* Still, they would not see clouds of approaching supersonic debris. Again, poetic license, but if it's slow enough to identify stuff, then it is too slow to smash a space shuttle to bits. (Still, Clooney's astronaut's crisis mode descriptive monologue is exactly what a test pilot or "right stuff" astronaut is supposed to do.  Well-portrayed.)

Nevertheless, let me editorialize: the debris problem in orbit is getting dire and it's about time some attention was drawn to it.  I portray something being done about it in the first chapter of my recent novel EXISTENCE. (You can see an image here.)

* I did wonder why Clooney and Bullock didn't try to replenish oxygen from the shuttle, which would have plenty of undamaged gear lying about. Like spare oxygen packs? Clooney could have said seven words about that being impossible now. Ah well.

I've got a dozen others but they all fall into the realm of acceptable things I'd have suggested in a meeting… then shrugged when refused.  What matters is that no kid learned something horribly dumb.  It put techies and scientists and science in superb light.

gravity-movieThose who say "but it made space look dangerous!" are dolts.  Of course it's dangerous! That won't deter the brave, it will attract them!  Um, ever heard of 10,000 years of soldiers? This terrific film shows the great allure of the Final Frontier. Its explorers must bear the same skill and courage and honor of war… without the evil deeds or vile consequences.

Turning away from our petty bickerings.  Looking outward. It's exactly what we need.

== The quibbles of Neil deGrasse Tyson ==

All right, now I'll look at Neil's famous twitter jibes about the film.

No it should NOT have been named "Zero Gravity."  There's plenty of gravity in orbit.  It's part of the problem.  Bad buzzer sound for Neil on that one.

I agree that Sandra Bullock's character servicing a telescope from her background as a medical doctor is iffy.  Kind of like "Armageddon's" rule: it is easier for oil drillers to learn to be astronauts than for astronauts to use a drill. Um, sure, right.  Still, shrug it aside.  Maybe she's just an irreplaceable, polymath genius. That's certainly consistent with the rest of the film, and more power to her.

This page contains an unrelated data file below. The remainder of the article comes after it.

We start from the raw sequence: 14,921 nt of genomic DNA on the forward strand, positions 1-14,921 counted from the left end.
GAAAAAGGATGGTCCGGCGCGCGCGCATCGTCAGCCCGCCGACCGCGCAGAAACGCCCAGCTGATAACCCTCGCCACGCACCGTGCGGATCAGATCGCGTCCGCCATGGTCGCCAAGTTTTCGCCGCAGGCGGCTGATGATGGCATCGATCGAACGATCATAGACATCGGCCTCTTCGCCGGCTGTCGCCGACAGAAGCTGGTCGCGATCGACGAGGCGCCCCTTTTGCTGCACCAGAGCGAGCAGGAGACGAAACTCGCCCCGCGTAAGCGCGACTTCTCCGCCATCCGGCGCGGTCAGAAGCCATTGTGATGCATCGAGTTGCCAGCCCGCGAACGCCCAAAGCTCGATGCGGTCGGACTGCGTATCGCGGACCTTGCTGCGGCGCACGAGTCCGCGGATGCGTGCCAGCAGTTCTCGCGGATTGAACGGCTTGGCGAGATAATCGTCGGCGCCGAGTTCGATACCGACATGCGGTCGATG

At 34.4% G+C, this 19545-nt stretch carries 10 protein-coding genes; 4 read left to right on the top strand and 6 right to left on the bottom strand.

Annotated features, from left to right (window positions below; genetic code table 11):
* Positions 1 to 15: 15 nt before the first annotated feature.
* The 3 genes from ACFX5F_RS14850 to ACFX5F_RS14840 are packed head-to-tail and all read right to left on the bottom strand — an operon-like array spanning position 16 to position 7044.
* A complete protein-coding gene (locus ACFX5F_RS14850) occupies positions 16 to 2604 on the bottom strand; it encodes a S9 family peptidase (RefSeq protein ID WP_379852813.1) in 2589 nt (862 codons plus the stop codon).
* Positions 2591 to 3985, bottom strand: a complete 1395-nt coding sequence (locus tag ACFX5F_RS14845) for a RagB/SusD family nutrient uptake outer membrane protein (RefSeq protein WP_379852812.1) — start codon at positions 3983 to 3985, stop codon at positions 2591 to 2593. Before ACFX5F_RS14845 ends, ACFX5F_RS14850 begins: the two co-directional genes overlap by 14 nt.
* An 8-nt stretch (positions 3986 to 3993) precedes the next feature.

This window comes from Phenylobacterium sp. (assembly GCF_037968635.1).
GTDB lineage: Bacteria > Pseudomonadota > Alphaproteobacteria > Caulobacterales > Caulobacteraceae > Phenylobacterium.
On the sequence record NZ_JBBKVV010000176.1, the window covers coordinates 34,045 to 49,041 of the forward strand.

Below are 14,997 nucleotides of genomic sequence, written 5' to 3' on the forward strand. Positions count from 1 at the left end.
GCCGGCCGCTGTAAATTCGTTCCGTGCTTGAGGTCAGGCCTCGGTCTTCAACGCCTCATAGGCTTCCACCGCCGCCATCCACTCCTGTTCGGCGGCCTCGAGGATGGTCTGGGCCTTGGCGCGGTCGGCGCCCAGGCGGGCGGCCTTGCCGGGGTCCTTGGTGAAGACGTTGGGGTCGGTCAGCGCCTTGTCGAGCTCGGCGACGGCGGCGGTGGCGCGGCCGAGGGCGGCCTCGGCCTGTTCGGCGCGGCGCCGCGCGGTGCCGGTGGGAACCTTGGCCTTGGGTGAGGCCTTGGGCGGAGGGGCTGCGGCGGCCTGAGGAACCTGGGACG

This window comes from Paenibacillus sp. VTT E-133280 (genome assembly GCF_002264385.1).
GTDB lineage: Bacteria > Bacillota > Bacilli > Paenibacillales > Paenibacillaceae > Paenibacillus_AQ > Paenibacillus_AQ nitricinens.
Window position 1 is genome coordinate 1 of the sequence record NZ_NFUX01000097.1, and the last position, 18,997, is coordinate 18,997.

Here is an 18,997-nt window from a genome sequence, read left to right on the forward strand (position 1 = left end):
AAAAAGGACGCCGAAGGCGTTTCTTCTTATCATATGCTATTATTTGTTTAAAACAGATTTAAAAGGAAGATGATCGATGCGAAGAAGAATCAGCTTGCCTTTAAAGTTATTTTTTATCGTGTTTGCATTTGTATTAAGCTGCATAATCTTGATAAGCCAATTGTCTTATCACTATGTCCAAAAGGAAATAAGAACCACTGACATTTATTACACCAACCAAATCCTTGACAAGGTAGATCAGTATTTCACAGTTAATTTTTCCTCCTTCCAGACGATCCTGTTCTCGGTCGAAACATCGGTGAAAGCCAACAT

Neil doesn't glom onto my solution for why Clooney would be tugged away from ISS -- because of rotation from an earlier hit.

Alas, his tweet about being unimpressed with zero-gee effects was just -- well -- kinda churlish. C'mon they were great!

Yes, Neil, all satcoms are not in Low Earth Orbit (LEO). But neither are they all at geosynchronous orbit (GEO).  TDRSS and GPS and most of those used by NASA for LEO comms are much lower down… but still likely immune to a LEO level debris blast.  True… folks would not "lose their Facebook." Tyson got that buzzer-penalty right.  Yellow flag!  (But scaring folks about Facebook might get millions to agitate for space debris cleanup!)

Funny thing… I offered about twice as many real physics quibbles as Neil. (So there!)  Still we both agreed, it's a terrific flick!  All of these little cavils only go to show what a large fraction of this hugely ambitious film Alfonso Cuarón and his team got right.

Now... if only we take the hint.  Stop the petty squabbling over picayune inanities that enemies of civilization want us to fight over.  

Resume being a forward-looking people who take seriously our duty to future generations.  And who see the universe as beckoning us. Forward.

32 comments:

Fish said...